Hrant Dink memorial a rare effort in Turkey confronting its past - AW
A recently opened memorial site paying homage to Armenian-Turkish journalist and intellectual Hrant Dink was assassinated in 2007, is a rare effort in the country confronting its past and fighting hatred and bigotry, wrote Arab Weekly columnist Constanze Letsch on Saturday
Dink, the founder of Turkey’s Armenian bi-weekly Agos newspaper, was killed in Istanbul in front of his office on Jan. 19, 2007, in an attack that made international headlines.
The slain journalist was outspoken on the Armenian genocide and prosecuted three times for violating Article 301 of the Turkish penal code, which makes it a crime to insult Turkishness, the Turkish nation or Turkish institutions.
The “23.5 Hrant Dink Site of Memory,” is named after an article written by Dink in 1996 that alludes to his life-long struggle to conciliate Turkey and Armenia, the article said.
An artist and programme coordinator at the site, Sena Basoz, says the projects is unique in that it Turkey has a long history of sweeping trauma under the rug.
“One trauma immediately follows the next. Unfortunately, there is no culture of confronting the past and the things that have happened,” Basoz said
For programme coordinator Nayat Karakose, the project also serves the purpose of inspiring visitors to open similar sites at other places.
Efforts for similar projects in other parts of Turkey have failed, including one featuring the infamous prison in the Kurdish-majority southeastern province of Diyarbakır, which was effectively transformed into a centre for martial law for political prisoners following the Sept. 11, 1980 coup, the article recalled.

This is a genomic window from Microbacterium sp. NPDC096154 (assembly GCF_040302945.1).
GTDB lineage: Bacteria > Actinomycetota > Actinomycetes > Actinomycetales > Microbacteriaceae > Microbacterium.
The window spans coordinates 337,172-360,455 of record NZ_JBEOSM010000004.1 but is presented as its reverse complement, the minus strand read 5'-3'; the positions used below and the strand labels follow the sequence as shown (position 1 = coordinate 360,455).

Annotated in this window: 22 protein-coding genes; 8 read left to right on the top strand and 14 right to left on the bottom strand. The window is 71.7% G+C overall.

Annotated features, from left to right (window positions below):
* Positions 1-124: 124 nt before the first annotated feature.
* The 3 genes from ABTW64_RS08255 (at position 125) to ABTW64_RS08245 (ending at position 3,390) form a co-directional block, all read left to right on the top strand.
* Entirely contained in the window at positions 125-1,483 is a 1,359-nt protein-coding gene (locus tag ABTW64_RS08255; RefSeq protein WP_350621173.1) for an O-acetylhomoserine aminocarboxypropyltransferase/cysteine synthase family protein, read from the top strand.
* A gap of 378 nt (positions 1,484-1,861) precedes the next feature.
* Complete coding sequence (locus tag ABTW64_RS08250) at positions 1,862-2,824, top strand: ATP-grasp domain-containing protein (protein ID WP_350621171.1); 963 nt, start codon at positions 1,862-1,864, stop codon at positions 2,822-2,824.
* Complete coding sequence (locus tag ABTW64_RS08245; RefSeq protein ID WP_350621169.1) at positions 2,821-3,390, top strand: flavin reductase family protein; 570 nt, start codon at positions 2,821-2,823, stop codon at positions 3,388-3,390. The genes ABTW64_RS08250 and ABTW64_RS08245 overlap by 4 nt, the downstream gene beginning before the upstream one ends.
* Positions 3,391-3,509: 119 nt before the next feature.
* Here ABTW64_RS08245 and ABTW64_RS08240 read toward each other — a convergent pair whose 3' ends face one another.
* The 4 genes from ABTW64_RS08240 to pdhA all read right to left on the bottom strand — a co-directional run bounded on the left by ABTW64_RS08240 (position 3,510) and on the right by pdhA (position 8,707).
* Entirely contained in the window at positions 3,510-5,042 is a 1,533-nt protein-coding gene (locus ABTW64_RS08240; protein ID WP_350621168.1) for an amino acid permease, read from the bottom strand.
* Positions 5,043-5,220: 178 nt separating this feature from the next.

Neither is there a memorial site in the central Anatolian city of Sivas, where on July 2, 1993 a mob of Islamic fundamentalists burned a hotel where a convention was being held, killing 35 people, mainly intellectuals and artists from the Alevi faith.
The Hrant Dink Memorial site projects began in 2013 and experts visited 15 countries and similar projects in South Africa, Mexico, Argentina, Chile, Poland, Germany, Hungary, the United Kingdom, Ireland and the United States, among others. It is the result of hundreds of archived texts, audio and video recordings collected over the years.
The site takes visitors on a journey as Dink narrates the painful history of the Armenian minority in Turkey, including discrimination, hate, expropriations, the military coup in 1980, torture and genocide.
“In Turkey, we are being taught not to remember but to forget — by the state discourse, by school curricula and by media narratives. We have just begun to learn what it means to actively and critically remember the past,” Karaköse said.